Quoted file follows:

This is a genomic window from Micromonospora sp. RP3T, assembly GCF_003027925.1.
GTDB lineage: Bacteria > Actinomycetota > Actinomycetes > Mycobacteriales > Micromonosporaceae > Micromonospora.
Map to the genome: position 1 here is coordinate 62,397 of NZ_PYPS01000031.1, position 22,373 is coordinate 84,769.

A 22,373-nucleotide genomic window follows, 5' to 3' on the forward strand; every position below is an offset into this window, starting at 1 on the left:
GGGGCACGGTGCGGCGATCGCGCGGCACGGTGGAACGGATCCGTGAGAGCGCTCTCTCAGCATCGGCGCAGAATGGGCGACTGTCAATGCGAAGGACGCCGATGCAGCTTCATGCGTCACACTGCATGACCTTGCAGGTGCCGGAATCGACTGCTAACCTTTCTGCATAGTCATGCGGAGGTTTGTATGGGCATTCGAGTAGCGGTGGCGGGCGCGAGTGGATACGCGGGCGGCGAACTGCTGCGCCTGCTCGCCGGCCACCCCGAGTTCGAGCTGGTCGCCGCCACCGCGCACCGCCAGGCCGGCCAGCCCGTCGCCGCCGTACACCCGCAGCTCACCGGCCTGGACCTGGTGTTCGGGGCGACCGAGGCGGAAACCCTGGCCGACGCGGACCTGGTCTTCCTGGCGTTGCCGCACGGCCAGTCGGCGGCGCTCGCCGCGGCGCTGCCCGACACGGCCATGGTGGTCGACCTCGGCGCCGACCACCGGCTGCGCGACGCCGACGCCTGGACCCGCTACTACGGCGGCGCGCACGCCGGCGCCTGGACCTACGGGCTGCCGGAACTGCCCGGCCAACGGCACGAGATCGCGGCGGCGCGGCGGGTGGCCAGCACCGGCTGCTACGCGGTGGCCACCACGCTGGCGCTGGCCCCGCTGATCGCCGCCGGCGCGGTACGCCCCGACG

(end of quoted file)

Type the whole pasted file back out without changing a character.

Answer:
This is a genomic window from Micromonospora sp. RP3T, assembly GCF_003027925.1.
GTDB lineage: Bacteria > Actinomycetota > Actinomycetes > Mycobacteriales > Micromonosporaceae > Micromonospora.
Map to the genome: position 1 here is coordinate 62,397 of NZ_PYPS01000031.1, position 22,373 is coordinate 84,769.

A 22,373-nucleotide genomic window follows, 5' to 3' on the forward strand; every position below is an offset into this window, starting at 1 on the left:
GGGGCACGGTGCGGCGATCGCGCGGCACGGTGGAACGGATCCGTGAGAGCGCTCTCTCAGCATCGGCGCAGAATGGGCGACTGTCAATGCGAAGGACGCCGATGCAGCTTCATGCGTCACACTGCATGACCTTGCAGGTGCCGGAATCGACTGCTAACCTTTCTGCATAGTCATGCGGAGGTTTGTATGGGCATTCGAGTAGCGGTGGCGGGCGCGAGTGGATACGCGGGCGGCGAACTGCTGCGCCTGCTCGCCGGCCACCCCGAGTTCGAGCTGGTCGCCGCCACCGCGCACCGCCAGGCCGGCCAGCCCGTCGCCGCCGTACACCCGCAGCTCACCGGCCTGGACCTGGTGTTCGGGGCGACCGAGGCGGAAACCCTGGCCGACGCGGACCTGGTCTTCCTGGCGTTGCCGCACGGCCAGTCGGCGGCGCTCGCCGCGGCGCTGCCCGACACGGCCATGGTGGTCGACCTCGGCGCCGACCACCGGCTGCGCGACGCCGACGCCTGGACCCGCTACTACGGCGGCGCGCACGCCGGCGCCTGGACCTACGGGCTGCCGGAACTGCCCGGCCAACGGCACGAGATCGCGGCGGCGCGGCGGGTGGCCAGCACCGGCTGCTACGCGGTGGCCACCACGCTGGCGCTGGCCCCGCTGATCGCCGCCGGCGCGGTACGCCCCGACG